Although Barker isn’t represented particularly well, supposedly any publicity is good publicity, although the article says she is everywhere and you can’t escape her, they are still doing a report on her and giving her yet more publicity! It could encourage more offers to her for work, as she is now known for her advertising skills. The Daily Mail concentrates on how many advertising projects she has been involved with and makes her seem greedy doing them all. There are figures of what she obtained for all 10 of the projects shown. The figures are shockingly large as she is receiving so much for doing what seems like a little work. This partly serves the purpose of the paper, as the audience like to read articles that shock them as they are more interesting, therefore more will be sold.
The paper also makes Barker look like she is saying that she doesn’t want all the money she has earned as she “insists she never wanted to be famous”. The paper contradicts this by saying she “has decided to make the most of her fame”.
There are no pretences in Barrymore’s article that the Daily Star is trying to make him come across well. The whole report is about how he has tried many times to gain popularity and all attempts have failed. The article also comments on the dubious story of the man found dead in Barrymore’s pool after consuming “a cocktail of alcohol and drugs”. Barrymore is releasing a book, the supposed true account of his life, and how the man ended up dead in his pool. The Daily Star implies that the story is not true as they put true story in speech marks. The BBC was apparently backing the creation of this book until a “storm of bad press” at which they pulled out.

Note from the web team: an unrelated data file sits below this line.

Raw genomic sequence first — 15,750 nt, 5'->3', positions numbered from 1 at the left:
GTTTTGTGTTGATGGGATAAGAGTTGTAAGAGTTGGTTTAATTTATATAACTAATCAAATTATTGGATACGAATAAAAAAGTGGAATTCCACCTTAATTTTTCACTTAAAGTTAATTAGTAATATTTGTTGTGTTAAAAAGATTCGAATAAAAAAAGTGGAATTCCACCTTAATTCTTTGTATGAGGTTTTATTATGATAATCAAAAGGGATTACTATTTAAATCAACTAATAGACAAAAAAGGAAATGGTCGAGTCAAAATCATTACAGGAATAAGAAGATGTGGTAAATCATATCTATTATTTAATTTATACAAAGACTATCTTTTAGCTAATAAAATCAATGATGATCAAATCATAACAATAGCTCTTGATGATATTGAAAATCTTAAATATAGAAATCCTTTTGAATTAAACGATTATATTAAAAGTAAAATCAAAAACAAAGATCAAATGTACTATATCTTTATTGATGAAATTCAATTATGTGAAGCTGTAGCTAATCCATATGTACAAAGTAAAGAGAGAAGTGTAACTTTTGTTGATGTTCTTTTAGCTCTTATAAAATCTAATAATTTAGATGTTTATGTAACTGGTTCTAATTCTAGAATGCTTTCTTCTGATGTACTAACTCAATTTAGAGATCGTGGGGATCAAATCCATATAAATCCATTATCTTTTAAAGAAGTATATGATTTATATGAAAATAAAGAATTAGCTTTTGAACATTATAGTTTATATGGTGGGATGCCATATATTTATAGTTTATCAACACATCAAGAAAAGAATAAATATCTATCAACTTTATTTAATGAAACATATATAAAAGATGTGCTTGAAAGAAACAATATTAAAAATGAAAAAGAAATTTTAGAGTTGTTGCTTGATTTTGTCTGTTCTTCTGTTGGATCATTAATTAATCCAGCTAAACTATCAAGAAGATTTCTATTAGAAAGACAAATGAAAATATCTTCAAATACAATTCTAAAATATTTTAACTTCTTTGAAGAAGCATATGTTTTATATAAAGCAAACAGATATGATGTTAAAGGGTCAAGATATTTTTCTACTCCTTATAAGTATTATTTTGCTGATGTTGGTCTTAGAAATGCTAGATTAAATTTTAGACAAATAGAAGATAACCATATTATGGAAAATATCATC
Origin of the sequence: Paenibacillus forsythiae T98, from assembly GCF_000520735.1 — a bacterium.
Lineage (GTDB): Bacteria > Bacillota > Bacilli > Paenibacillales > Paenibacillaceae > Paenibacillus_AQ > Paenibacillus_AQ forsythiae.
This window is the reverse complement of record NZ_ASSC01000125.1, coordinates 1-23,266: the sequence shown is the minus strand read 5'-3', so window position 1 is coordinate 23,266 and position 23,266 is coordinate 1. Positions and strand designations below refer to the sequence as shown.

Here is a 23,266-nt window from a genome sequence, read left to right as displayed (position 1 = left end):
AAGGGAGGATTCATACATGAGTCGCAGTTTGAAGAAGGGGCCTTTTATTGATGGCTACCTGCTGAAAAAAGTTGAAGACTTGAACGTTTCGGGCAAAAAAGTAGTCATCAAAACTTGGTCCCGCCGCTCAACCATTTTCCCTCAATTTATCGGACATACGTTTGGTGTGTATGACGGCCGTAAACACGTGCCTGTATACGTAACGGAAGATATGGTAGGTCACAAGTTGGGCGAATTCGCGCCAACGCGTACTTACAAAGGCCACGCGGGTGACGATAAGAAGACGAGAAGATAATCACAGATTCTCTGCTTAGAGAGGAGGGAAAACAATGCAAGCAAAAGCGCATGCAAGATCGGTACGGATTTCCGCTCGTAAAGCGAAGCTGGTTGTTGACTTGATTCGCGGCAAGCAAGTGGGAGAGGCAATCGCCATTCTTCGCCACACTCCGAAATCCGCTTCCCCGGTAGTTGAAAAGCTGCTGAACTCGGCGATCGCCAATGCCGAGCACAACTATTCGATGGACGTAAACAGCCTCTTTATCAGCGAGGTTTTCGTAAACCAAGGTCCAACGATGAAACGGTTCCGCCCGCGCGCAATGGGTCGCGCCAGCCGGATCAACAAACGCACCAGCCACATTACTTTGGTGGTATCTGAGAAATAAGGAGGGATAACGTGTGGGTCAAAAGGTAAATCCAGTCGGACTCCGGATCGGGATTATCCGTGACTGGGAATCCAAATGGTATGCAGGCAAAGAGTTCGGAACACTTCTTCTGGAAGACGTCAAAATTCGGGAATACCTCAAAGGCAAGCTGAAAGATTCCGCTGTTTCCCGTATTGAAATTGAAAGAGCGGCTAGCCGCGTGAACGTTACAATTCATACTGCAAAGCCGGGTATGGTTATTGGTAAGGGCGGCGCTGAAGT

The two articles represent the celebrities in very different ways. Barker is seen as greedy; out to get as much money as she can and that her career will probably be short-lived as people get bored of her, this comes across where it says “Over-exposure is very easily done and if that occurs, the offers will start drying up” and she should “Be careful or the public will get very sick of her”. Barrymore comes across as sad, pathetic and needy, especially through the use of the chosen image and the caption of it. A quote that supports this is where it says, “Barrymore’s career has self-destructed”.
In conclusion, in both articles, neither celebrity comes across well. It is definitely the papers whose interests are served in both, as both celebrities offer an interesting story to read. It is quite ironic that the Daily Mail says Barker gets too much coverage, yet they wrote an article on her, therefore giving her more. Barrymore’s article does not represent him well and suggests that he is incapable of being famous. Andrew Collins said, “Tabloids feed off the famous to fill their pages”. I believe this is very true, as even though they exploit them, without celebrities, newspapers whose main stories are to do with famous people wouldn’t have much to write about, therefore would not be as popular.